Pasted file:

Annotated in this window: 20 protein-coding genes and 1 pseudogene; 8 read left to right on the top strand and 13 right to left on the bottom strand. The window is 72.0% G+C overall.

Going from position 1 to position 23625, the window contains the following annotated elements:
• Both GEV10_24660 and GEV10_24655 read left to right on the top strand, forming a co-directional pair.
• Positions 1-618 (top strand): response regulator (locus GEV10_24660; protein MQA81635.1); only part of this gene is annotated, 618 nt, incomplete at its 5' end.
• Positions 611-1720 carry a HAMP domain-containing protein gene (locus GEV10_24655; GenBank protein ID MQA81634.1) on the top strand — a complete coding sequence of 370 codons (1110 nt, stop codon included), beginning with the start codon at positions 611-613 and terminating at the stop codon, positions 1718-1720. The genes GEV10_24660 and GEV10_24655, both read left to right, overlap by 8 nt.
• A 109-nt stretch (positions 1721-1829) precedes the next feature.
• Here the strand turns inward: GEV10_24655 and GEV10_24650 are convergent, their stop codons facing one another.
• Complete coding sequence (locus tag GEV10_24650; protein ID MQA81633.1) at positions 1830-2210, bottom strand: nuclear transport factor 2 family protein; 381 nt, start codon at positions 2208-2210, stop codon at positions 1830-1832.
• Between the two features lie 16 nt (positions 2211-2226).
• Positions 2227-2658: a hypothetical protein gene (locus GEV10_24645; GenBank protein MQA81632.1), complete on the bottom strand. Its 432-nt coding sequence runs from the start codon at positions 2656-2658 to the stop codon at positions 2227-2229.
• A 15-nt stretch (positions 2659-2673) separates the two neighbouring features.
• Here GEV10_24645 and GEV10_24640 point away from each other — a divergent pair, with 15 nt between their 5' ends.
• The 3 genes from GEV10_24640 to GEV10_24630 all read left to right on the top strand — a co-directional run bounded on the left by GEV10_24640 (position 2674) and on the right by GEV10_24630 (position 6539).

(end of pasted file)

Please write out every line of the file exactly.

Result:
Annotated in this window: 20 protein-coding genes and 1 pseudogene; 8 read left to right on the top strand and 13 right to left on the bottom strand. The window is 72.0% G+C overall.

Going from position 1 to position 23625, the window contains the following annotated elements:
• Both GEV10_24660 and GEV10_24655 read left to right on the top strand, forming a co-directional pair.
• Positions 1-618 (top strand): response regulator (locus GEV10_24660; protein MQA81635.1); only part of this gene is annotated, 618 nt, incomplete at its 5' end.
• Positions 611-1720 carry a HAMP domain-containing protein gene (locus GEV10_24655; GenBank protein ID MQA81634.1) on the top strand — a complete coding sequence of 370 codons (1110 nt, stop codon included), beginning with the start codon at positions 611-613 and terminating at the stop codon, positions 1718-1720. The genes GEV10_24660 and GEV10_24655, both read left to right, overlap by 8 nt.
• A 109-nt stretch (positions 1721-1829) precedes the next feature.
• Here the strand turns inward: GEV10_24655 and GEV10_24650 are convergent, their stop codons facing one another.
• Complete coding sequence (locus tag GEV10_24650; protein ID MQA81633.1) at positions 1830-2210, bottom strand: nuclear transport factor 2 family protein; 381 nt, start codon at positions 2208-2210, stop codon at positions 1830-1832.
• Between the two features lie 16 nt (positions 2211-2226).
• Positions 2227-2658: a hypothetical protein gene (locus GEV10_24645; GenBank protein MQA81632.1), complete on the bottom strand. Its 432-nt coding sequence runs from the start codon at positions 2656-2658 to the stop codon at positions 2227-2229.
• A 15-nt stretch (positions 2659-2673) separates the two neighbouring features.
• Here GEV10_24645 and GEV10_24640 point away from each other — a divergent pair, with 15 nt between their 5' ends.
• The 3 genes from GEV10_24640 to GEV10_24630 all read left to right on the top strand — a co-directional run bounded on the left by GEV10_24640 (position 2674) and on the right by GEV10_24630 (position 6539).